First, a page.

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In Calling Elections in France, Macron Makes a Huge Gamble

In Calling Elections in France, Macron Makes a Huge Gamble


On the face of it, there is little logic in calling an election from a position of great weakness. But that is what President Emmanuel Macron has done by calling a snap parliamentary election in France on the back of a humiliation by the far right.

After the National Rally of Marine Le Pen and her popular protégé Jordan Bardella handed him a crushing defeat on Sunday in elections for the European Parliament, Mr. Macron might have done nothing, reshuffled his government, or simply altered course through stricter controls on immigration and by renouncing contested plans to tighten rules on unemployment benefits.

Instead, Mr. Macron, who became president at 39 in 2017 by being a risk taker, chose to gamble that France, having voted one way on Sunday, will vote another in a few weeks.

“I am astonished, like almost everyone else,” said Alain Duhamel, the prominent author of “Emmanuel the Bold,” a book about Mr. Macron. “It’s not madness, it’s not despair, but it is a huge risk from an impetuous man who prefers taking the initiative to being subjected to events.”

Shock coursed through France on Monday. The stock market plunged. Anne Hidalgo, the mayor of Paris, a city that will host the Olympic Games in just over six weeks, said she was “stunned” by an “unsettling” decision. “A thunderbolt,” thundered Le Parisien, a daily newspaper, across its front page.

For Le Monde, it was “a jump in the void.” Raphaël Glucksmann, who guided the revived center-left socialists to third place among French parties in the European vote, accused Mr. Macron of “a dangerous game.”

France is always a mystery, its perennial discontent and restiveness at odds with its prosperity and beauty, but this was a surprise of unusual proportions. Mr. Macron, after a stinging defeat in which the National Rally won 31.37 percent of the vote to 14.6 percent for the coalition led by his Renaissance party, has in effect called his country’s bluff, asking if its apparent readiness for the extreme right in power is real or a mere letting-off of steam.

The risk is that about a month from now Mr. Macron would have to govern with Mr. Bardella, 28, who represents everything he abhors, as his prime minister. If the nationalist, anti-immigrant National Rally wins an absolute majority in the 577-member National Assembly, an unlikely scenario, or merely emerges as by far the strongest party, which is more plausible, Mr. Macron may be obliged to swallow hard and do that.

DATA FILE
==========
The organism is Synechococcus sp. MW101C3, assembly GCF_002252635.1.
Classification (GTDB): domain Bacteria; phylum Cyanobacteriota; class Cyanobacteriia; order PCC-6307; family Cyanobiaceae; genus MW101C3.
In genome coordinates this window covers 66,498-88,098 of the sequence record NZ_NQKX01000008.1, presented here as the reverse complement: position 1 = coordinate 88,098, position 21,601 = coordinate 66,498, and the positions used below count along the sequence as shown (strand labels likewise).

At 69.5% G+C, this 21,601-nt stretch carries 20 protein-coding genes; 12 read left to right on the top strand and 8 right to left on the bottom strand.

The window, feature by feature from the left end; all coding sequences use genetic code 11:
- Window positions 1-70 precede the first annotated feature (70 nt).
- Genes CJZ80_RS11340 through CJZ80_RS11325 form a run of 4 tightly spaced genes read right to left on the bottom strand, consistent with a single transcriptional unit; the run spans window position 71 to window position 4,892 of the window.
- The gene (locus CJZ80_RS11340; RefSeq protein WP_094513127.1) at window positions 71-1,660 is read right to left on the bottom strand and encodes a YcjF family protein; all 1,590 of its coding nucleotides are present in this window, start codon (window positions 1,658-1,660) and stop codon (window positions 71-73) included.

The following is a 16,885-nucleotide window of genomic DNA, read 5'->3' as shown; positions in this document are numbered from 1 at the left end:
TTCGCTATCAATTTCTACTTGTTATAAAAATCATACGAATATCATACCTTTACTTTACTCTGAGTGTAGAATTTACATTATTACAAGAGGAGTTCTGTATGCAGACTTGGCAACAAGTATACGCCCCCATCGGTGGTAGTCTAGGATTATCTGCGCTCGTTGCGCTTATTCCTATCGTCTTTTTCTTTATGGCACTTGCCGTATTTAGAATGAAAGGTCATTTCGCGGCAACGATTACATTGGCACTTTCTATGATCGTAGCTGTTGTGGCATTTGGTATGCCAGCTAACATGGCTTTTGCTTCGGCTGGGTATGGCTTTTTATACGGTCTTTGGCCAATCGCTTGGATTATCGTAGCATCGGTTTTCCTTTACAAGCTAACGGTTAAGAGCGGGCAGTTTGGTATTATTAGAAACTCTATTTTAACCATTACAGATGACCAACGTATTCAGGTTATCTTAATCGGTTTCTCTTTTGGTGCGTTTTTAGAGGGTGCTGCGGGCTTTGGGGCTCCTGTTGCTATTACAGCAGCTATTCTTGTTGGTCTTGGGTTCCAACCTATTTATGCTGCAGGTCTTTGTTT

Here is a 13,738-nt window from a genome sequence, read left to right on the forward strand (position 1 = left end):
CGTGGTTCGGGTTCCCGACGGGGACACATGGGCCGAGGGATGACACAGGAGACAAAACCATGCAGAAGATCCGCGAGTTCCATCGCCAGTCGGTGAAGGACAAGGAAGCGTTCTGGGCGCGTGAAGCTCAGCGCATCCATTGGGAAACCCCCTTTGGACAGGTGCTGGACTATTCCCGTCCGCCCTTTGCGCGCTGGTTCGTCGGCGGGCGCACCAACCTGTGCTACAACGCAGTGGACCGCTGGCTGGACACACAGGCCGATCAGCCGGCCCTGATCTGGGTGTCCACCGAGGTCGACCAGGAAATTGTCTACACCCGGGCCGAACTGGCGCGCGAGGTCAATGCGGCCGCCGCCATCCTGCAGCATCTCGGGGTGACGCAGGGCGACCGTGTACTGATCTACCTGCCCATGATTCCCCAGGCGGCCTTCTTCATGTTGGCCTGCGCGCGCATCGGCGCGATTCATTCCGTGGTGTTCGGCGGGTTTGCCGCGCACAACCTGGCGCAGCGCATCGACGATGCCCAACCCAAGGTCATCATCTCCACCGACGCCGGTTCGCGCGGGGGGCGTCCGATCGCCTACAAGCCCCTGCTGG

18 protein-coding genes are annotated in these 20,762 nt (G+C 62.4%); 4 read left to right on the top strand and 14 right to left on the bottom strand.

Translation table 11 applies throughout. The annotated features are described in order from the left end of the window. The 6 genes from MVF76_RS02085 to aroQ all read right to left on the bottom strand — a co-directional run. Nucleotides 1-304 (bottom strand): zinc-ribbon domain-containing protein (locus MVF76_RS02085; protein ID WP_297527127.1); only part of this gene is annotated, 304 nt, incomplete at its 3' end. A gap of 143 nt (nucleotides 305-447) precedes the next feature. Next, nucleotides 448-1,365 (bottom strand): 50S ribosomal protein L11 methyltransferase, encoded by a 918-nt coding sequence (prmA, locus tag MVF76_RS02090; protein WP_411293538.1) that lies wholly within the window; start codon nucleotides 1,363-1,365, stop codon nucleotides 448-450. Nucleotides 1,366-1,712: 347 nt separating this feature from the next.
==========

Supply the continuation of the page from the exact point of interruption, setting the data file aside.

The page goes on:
Ms. Le Pen, with her eye on winning the presidency in 2027, would almost certainly defer to Mr. Bardella, who led the party’s European election campaign, for the post of prime minister.

France would then be confronted with the consecration through high political office of the extreme right, an idea held unthinkable ever since the Vichy government ruled France in collaboration with the Nazis between 1940 and 1944.

Why play with fire in this way? “It’s not the same election, not the same form of ballot, and not the same stakes,” said Jean-Philippe Derosier, a professor of public law at the University of Lille. “Macron apparently feels it’s the least bad choice to have a possible National Rally prime minister under his control, rather than a Le Pen victory in 2027.”

In other words, Mr. Macron, who is term limited and will leave office in 2027, may be flirting with the notion that three years in office for the National Rally — turning it from a party of protest to a party with the onerous responsibilities of government — would stall its inexorable rise.

It is one thing to rail from the margins, quite another to run a heavily indebted and polarized country so angry over the level of immigration, crime and living costs that many French people seem driven by a sentiment that “enough is enough.”

As in other Western societies, including the United States, a widespread feeling of alienation, even invisibility, among people outside the wired cities of the knowledge economy has led to a broad feeling that the prevailing system needs blowing up.

Ms. Le Pen on Sunday announced the end of “the painful globalist parenthesis that has made so many people suffer in the world.” Given that mainstream pro-European parties won about 60 percent of the vote in the European Parliament election, despite the far-right surge, that appeared to be a bold prediction.

A “cohabitation,” as the French call it, between a president from one party and a prime minister from another, is not unknown — most recently, Jacques Chirac, a center-right Gaullist, governed with a Socialist prime minister, Lionel Jospin, between 1997 and 2002. France survived and Mr. Chirac was re-elected.

But never before has there been such an ideological gulf, going to the very conception of French values and the core importance for the continent’s liberty of the European Union, as there would be between Mr. Macron and a National Rally prime minister.



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